An Ottawa consultancy has unveiled a new online resource that’s designed to help organizations factor the impact of climate change into decisions relating to, among other things, infrastructure.
Risk Sciences International launched its Climate Change Hazards Information Portal (CCHIP) at a mid-month symposium on adapting to climate change. The firm includes former Environment Canada engineers and researchers.
CCHIP uses data from 40 global climate models among other sources. It tailors its information for specific locations and industry sectors. The idea is to help planners, engineers and decision-makers to make informed decisions relating to climate and severe weather.
"CCHIP makes climate data accessible to a greater cross-section of Canadian society than ever before," said Daniel Krewski, CEO of Risk Sciences. He said that what was once at the fingertips of a select few groups across Canada is now within reach of many more groups, communities and individuals.
The change in government that occurred in last fall's federal election, changed the whole conversation about climate change. Saying it is real no longer results in hoots of derision. Whether the climate is changing and what is causing it is not a part of informed debate. Informed debate leads to informed decisions and that's what CCHIP is all about.
"Climate change is real," says Greg Paoli, who is also COO of Risk Sciences. "And as much as we're starting to make changes to ensure its worst effects are never realized, a certain degree of adaptation will be required."
Roughly three-quarters of the buildings in the Greater Toronto Area were built before the advent of modern flood-control measures. That fact was brought home painfully when, on July 8, 2013, a storm dumped 126 millimetres of rain on the city. That led to an eventual insurance payout of nearly $1 billion and drove insurance premiums for many homeowners up by between 15 and 20 per cent.
That event, coupled with the Calgary floods the same year, led to insurance payouts for the year of $3.2 billion. CCHIP is intended to be another tool that can be used to establish design standards for projects like telecommunication towers and overhead electricity transmission towers, both of which can suffer severe damage from things like ice storms in the winter and high winds anytime.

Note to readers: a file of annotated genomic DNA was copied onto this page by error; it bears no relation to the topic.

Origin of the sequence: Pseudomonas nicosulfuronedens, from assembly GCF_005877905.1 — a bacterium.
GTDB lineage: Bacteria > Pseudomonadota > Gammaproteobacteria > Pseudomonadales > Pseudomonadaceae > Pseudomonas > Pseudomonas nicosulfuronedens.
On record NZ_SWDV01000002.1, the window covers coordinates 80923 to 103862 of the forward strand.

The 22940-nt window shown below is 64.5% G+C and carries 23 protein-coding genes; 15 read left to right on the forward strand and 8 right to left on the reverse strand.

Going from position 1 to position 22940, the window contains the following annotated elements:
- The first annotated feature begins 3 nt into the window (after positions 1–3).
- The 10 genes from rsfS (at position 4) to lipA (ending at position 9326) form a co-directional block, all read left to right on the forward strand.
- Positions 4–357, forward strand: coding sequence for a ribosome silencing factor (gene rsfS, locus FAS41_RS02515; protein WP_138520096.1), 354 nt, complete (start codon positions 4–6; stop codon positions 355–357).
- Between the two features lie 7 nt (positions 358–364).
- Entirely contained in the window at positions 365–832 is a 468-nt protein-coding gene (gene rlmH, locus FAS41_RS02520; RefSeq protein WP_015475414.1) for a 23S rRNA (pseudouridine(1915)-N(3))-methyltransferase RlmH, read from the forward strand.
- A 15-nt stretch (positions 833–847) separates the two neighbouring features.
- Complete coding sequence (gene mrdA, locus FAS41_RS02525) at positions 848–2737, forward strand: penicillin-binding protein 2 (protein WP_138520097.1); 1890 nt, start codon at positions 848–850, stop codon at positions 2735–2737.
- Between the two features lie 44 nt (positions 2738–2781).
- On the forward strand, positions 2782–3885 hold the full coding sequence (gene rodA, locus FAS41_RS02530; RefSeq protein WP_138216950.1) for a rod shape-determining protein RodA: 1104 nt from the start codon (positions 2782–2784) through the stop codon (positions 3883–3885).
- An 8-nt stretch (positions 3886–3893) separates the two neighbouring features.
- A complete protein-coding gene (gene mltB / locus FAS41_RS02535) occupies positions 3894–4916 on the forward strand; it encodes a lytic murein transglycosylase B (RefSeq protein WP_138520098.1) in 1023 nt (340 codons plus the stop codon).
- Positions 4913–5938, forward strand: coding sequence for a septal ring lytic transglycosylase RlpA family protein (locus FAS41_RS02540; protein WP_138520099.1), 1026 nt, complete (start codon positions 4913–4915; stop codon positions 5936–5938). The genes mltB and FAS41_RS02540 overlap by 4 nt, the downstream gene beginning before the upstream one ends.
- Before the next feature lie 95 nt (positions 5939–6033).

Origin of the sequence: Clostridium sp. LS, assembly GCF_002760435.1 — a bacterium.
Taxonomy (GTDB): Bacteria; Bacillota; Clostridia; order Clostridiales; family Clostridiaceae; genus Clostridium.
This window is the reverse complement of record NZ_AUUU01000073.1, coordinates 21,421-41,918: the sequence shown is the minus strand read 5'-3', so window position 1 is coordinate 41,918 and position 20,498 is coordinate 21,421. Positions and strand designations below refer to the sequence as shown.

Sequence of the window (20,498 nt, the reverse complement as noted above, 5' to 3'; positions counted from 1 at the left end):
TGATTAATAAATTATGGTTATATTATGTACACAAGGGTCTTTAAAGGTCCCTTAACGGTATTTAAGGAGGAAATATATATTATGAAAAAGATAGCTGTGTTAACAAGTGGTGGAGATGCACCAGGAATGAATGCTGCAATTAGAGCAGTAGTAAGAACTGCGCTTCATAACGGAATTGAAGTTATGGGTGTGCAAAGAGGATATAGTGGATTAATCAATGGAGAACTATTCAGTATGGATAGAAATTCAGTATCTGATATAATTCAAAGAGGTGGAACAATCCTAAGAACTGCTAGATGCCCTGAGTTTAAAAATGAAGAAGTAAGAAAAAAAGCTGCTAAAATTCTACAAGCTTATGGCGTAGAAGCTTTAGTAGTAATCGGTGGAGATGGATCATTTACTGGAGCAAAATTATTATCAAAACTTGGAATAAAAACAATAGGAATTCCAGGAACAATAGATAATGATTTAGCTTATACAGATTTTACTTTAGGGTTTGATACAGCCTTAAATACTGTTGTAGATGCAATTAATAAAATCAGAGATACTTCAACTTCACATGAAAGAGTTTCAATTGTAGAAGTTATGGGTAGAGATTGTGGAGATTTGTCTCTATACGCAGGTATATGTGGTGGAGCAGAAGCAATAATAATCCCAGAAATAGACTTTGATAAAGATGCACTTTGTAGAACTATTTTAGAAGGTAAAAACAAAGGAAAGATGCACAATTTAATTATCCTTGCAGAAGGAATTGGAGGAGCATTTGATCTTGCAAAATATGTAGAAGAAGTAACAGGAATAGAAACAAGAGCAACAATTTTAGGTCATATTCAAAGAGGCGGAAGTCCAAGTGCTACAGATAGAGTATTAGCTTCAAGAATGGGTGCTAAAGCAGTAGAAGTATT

Dams, bridges or roads are also likely to suffer damage as a result of a changing climate.
Engineers and designers who refer to the National Model Building Code, any of the provincial codes, or the Canadian Highway Bridge Design Code will be able to incorporate insights from CCHIP to help during design, construction and maintenance. Municipal engineers and town planners will likewise be able to seek guidance in CCHIP for planning things like storm drains, retention ponds and other flood-control measures.
They already know that planning for 100-year storms isn't enough anymore, since those big storms are more likely to happen every 30 years or so and they may feel they need help with some of the planning decisions. They might find it in CCHIP.
CCHIP represents the culmination of many years of work. It pre-analyzes data to provide climate information in formats designed to fit seamlessly into the planning and design decisions made every day.
Until now, much of the data about our changing climate hasn't been in an easily understandable form. Now that is available to every day decision-makers. They're available to smaller organizations, rural communities, aboriginal groups and others who haven't had access to data described and interpreted in a meaningful way.
CCHIP is a web-based portal that opens access to all these data and the insights they provide. It will help planners and designers adjust to future impacts on all manner of infrastructure and resources.
This website is still in beta, but it will grow with time, becoming move valuable with every entry. If you want early access to the beta version you can find it at www.cchip.ca.
Korky Koroluk is an Ottawa-based freelance writer. Send comments to firstname.lastname@example.org.